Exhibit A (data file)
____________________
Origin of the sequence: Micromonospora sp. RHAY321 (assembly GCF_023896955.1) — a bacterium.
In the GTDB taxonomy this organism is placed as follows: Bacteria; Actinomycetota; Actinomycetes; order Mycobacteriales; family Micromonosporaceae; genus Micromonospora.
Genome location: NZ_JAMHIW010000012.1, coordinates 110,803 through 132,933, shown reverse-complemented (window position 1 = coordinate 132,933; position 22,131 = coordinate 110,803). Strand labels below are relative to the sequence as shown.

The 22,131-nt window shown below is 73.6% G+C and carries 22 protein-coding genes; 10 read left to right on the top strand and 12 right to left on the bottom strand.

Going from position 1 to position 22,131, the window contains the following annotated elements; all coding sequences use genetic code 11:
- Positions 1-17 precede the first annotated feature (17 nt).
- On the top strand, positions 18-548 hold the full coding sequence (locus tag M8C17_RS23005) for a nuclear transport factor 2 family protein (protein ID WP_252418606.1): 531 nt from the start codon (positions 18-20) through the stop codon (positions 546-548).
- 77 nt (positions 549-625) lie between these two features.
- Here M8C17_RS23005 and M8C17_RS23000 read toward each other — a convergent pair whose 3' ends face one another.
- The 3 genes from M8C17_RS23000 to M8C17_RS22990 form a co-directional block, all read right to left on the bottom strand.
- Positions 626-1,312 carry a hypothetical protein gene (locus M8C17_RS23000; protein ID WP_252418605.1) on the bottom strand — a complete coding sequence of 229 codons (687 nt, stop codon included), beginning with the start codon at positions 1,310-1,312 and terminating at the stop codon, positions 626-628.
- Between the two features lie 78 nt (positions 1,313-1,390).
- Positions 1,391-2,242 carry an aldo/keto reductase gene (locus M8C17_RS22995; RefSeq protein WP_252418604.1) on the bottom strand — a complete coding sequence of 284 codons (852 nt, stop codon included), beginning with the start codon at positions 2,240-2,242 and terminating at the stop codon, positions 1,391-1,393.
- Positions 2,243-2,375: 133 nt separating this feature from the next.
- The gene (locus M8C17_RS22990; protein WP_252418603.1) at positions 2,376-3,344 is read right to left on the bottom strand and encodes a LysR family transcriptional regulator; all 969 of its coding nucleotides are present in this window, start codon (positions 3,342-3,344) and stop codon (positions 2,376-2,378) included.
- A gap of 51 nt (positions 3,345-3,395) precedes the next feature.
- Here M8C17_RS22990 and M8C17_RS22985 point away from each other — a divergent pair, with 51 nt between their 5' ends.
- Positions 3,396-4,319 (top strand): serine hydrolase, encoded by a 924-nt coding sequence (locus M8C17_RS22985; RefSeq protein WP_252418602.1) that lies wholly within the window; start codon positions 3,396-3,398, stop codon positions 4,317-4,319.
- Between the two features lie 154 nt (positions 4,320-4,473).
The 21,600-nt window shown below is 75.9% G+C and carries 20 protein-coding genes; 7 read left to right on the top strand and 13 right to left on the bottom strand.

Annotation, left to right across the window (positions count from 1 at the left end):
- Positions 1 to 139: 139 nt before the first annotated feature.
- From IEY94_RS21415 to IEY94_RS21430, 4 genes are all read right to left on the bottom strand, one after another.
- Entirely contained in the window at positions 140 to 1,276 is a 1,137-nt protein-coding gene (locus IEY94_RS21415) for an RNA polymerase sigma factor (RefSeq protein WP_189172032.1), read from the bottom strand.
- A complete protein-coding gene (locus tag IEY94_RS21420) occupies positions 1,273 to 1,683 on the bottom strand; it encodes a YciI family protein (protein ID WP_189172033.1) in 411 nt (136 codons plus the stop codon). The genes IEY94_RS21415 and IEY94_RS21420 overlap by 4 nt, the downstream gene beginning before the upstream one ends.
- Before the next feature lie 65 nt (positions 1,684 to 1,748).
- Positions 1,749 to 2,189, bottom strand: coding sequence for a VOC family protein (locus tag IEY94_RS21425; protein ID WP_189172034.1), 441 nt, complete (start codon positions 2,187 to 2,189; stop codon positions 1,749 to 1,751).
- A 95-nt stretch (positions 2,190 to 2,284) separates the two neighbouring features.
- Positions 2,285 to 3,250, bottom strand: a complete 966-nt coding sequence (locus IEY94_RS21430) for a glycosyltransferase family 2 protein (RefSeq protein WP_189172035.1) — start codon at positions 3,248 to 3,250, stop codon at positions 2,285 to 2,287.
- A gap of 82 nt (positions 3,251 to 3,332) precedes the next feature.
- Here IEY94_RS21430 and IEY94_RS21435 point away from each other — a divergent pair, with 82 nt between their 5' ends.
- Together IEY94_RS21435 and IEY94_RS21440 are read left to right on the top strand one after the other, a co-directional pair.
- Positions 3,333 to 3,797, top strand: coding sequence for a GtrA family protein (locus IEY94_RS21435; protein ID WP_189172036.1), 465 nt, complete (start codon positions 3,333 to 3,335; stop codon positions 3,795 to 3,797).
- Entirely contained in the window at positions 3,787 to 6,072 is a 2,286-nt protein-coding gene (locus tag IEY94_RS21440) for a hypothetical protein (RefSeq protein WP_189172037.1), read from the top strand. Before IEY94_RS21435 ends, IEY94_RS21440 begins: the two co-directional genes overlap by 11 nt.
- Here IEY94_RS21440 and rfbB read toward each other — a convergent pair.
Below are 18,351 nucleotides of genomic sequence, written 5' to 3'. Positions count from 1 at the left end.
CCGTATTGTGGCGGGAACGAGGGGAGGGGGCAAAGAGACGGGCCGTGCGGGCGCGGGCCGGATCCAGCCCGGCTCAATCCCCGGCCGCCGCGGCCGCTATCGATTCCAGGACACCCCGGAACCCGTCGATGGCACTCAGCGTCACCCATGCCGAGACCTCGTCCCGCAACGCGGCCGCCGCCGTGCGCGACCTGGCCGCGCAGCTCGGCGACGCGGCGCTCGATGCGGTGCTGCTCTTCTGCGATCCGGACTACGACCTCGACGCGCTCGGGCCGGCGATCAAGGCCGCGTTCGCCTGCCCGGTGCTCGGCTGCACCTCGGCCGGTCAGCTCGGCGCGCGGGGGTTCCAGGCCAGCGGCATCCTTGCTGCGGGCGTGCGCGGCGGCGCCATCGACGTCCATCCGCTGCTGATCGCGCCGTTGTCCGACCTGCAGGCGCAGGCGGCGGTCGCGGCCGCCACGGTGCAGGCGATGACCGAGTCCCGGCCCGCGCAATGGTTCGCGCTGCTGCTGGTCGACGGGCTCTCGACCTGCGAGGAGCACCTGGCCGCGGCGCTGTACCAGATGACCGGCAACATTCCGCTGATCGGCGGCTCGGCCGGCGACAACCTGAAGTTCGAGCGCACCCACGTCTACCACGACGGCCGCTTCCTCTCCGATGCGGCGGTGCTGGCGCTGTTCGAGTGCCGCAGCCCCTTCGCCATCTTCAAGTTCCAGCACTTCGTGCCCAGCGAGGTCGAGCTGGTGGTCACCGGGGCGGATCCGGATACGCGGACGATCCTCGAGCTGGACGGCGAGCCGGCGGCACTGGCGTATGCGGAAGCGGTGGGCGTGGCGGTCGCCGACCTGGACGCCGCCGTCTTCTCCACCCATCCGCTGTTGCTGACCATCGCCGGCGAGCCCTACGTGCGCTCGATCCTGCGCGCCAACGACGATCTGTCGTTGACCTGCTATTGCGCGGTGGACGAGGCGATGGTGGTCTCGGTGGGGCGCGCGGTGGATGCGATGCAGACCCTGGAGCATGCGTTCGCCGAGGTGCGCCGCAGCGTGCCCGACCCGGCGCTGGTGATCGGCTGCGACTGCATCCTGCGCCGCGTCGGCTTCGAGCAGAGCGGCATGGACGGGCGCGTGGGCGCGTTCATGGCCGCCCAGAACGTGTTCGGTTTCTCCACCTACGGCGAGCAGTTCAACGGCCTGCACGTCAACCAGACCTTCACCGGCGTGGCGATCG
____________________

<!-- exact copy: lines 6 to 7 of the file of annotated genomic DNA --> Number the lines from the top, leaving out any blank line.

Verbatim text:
- Positions 1-17 precede the first annotated feature (17 nt).
- On the top strand, positions 18-548 hold the full coding sequence (locus tag M8C17_RS23005) for a nuclear transport factor 2 family protein (protein ID WP_252418606.1): 531 nt from the start codon (positions 18-20) through the stop codon (positions 546-548).